By Jennifer Lewis, Laurelhurst Resident
Welcoming in the New Year always makes me realize how lucky I am to have a healthy and happy family. Many people in the world are not so fortunate. Our neighbor, Tory Stine, is working with Project Helping Hands to change that. Tory is a Trauma Nurse Coordinator at Emanuel.
Once a year, with co-leader Michele Cathey-Hamley, Stine takes a medical mission trip with Project Helping Hands to Turkana in NW Kenya. This February will be their third year in Turkana. Her sons Taylor and Christian will be volunteering with them, taking time out of their sophomore year to help those less fortunate. This will be their second trip for each of them, but the first with each other.
The Turkana District is the largest in Kenya. People there belong mainly to the pastoral tribes of the Turkana and Pokot. Drought, tribal fighting and an inflow of refugees from Somalia has further stressed the limited resources of the Turkana people. Malnutrition, high infant mortality, poor hygiene and a lack of education are pervasive. Unfortunately malaria, typhoid, TB, HIV and other diseases indicative of poverty, lack of water, nutrition and sanitation are all too common.
Stine, through Project Helping Hands is working to make life better for the people of Turkana.
“I have been blessed to be able to help support the people of Africa, especially Turkana. Being able to form relationships and connect with these beautiful people this past year has not only created the groundwork for our future aid and relief, but also nourished my passion for serving those who are less privileged. I believe we will make an immense difference with our involvement in the lives of these communities,” she says.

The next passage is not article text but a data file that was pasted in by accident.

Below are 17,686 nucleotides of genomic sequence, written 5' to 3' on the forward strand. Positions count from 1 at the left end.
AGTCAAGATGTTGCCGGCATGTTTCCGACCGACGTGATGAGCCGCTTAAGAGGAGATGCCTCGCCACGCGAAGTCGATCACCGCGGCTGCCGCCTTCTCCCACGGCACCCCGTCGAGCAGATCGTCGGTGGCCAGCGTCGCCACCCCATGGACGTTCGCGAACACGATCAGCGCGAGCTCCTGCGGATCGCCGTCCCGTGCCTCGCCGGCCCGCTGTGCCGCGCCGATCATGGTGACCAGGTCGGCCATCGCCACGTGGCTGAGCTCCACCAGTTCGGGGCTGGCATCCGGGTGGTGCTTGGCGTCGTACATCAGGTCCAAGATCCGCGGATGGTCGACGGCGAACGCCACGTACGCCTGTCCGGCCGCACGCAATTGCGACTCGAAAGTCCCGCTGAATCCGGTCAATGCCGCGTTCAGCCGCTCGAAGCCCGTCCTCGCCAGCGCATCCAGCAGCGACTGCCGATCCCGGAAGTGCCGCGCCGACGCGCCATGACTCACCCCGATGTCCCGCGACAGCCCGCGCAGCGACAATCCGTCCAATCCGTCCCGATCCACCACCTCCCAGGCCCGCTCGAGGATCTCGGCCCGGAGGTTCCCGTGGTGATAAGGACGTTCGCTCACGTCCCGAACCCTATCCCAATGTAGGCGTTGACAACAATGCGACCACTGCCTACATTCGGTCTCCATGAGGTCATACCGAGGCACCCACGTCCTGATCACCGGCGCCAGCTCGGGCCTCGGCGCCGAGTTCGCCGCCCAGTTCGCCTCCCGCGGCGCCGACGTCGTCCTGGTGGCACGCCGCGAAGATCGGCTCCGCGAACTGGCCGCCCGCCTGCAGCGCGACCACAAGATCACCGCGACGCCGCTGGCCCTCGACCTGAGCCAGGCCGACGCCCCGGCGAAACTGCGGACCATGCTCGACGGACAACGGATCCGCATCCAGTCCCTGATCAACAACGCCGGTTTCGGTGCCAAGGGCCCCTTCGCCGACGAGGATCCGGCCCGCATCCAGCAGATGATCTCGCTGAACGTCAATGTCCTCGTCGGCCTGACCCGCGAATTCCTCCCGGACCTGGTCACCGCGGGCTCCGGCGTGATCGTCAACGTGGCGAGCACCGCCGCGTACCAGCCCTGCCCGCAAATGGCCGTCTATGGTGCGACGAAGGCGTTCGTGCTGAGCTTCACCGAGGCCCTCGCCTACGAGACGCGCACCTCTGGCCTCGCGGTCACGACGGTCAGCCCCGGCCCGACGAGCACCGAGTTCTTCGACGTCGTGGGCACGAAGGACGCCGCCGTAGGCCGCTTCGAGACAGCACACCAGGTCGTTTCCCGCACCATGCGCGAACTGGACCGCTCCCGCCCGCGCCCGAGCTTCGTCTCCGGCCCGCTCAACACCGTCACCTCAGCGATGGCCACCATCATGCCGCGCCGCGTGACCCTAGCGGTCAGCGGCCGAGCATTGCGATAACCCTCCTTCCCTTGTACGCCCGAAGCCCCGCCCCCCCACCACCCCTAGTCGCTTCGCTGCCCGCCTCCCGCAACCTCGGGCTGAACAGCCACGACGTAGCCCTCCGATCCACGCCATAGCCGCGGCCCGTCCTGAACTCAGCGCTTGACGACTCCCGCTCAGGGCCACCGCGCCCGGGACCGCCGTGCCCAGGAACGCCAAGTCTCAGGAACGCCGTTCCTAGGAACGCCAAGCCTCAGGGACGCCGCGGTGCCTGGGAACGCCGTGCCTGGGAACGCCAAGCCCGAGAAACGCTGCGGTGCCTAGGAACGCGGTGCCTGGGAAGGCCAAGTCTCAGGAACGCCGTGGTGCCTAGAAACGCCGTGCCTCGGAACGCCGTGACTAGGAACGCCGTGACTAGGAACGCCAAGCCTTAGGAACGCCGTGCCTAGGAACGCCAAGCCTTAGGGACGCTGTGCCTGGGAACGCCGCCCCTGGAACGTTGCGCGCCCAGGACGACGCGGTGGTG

Beyond treating illness, disease, trauma and providing care, Stine’s team works to educate locals and village health care providers with the goal for them to become self-sufficient.
In Turkana, she works to augment existing community health programs by educating community health workers (CHW) and the population regarding health maintenance. They provide immunizations, treat and refer those not already connected to CHWs and help people with treatment or referrals for HIB, TB, peri-natal and children’s health, river blindness and cataract surgery. To see the work Stine and her team does in Turkana, a video was taken in 2013. www.studiokate.us/project-helping-hands
For more information, see www.projecthelpinghands.org. The group is a non-affiliated, not-for-profit organization whose volunteers provide medical and health education in developing nations.